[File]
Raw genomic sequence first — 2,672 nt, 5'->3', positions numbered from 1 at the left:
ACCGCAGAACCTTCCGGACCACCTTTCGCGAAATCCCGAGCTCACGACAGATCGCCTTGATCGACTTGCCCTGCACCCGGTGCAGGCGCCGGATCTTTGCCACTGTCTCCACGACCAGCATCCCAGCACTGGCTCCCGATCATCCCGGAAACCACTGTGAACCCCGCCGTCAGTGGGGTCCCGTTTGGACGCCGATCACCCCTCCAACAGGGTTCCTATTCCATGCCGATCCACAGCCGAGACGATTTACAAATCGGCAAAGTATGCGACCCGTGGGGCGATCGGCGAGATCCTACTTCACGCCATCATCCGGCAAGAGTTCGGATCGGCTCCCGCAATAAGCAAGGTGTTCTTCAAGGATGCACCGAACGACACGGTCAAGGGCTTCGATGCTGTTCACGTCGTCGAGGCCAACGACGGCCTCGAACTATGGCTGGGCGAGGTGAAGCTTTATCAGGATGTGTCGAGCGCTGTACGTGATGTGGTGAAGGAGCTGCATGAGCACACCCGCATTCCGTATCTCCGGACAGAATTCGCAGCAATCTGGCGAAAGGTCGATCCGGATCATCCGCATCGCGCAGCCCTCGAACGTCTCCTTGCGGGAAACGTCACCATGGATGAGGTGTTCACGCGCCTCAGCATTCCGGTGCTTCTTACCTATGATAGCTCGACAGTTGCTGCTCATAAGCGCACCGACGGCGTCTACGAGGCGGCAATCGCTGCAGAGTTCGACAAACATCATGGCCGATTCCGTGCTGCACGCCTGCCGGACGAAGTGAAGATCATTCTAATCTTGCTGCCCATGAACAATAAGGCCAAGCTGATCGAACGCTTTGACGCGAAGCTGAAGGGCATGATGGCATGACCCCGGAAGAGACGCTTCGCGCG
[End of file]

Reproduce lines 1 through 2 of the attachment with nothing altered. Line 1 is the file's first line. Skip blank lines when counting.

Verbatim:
Raw genomic sequence first — 2,672 nt, 5'->3', positions numbered from 1 at the left:
ACCGCAGAACCTTCCGGACCACCTTTCGCGAAATCCCGAGCTCACGACAGATCGCCTTGATCGACTTGCCCTGCACCCGGTGCAGGCGCCGGATCTTTGCCACTGTCTCCACGACCAGCATCCCAGCACTGGCTCCCGATCATCCCGGAAACCACTGTGAACCCCGCCGTCAGTGGGGTCCCGTTTGGACGCCGATCACCCCTCCAACAGGGTTCCTATTCCATGCCGATCCACAGCCGAGACGATTTACAAATCGGCAAAGTATGCGACCCGTGGGGCGATCGGCGAGATCCTACTTCACGCCATCATCCGGCAAGAGTTCGGATCGGCTCCCGCAATAAGCAAGGTGTTCTTCAAGGATGCACCGAACGACACGGTCAAGGGCTTCGATGCTGTTCACGTCGTCGAGGCCAACGACGGCCTCGAACTATGGCTGGGCGAGGTGAAGCTTTATCAGGATGTGTCGAGCGCTGTACGTGATGTGGTGAAGGAGCTGCATGAGCACACCCGCATTCCGTATCTCCGGACAGAATTCGCAGCAATCTGGCGAAAGGTCGATCCGGATCATCCGCATCGCGCAGCCCTCGAACGTCTCCTTGCGGGAAACGTCACCATGGATGAGGTGTTCACGCGCCTCAGCATTCCGGTGCTTCTTACCTATGATAGCTCGACAGTTGCTGCTCATAAGCGCACCGACGGCGTCTACGAGGCGGCAATCGCTGCAGAGTTCGACAAACATCATGGCCGATTCCGTGCTGCACGCCTGCCGGACGAAGTGAAGATCATTCTAATCTTGCTGCCCATGAACAATAAGGCCAAGCTGATCGAACGCTTTGACGCGAAGCTGAAGGGCATGATGGCATGACCCCGGAAGAGACGCTTCGCGCG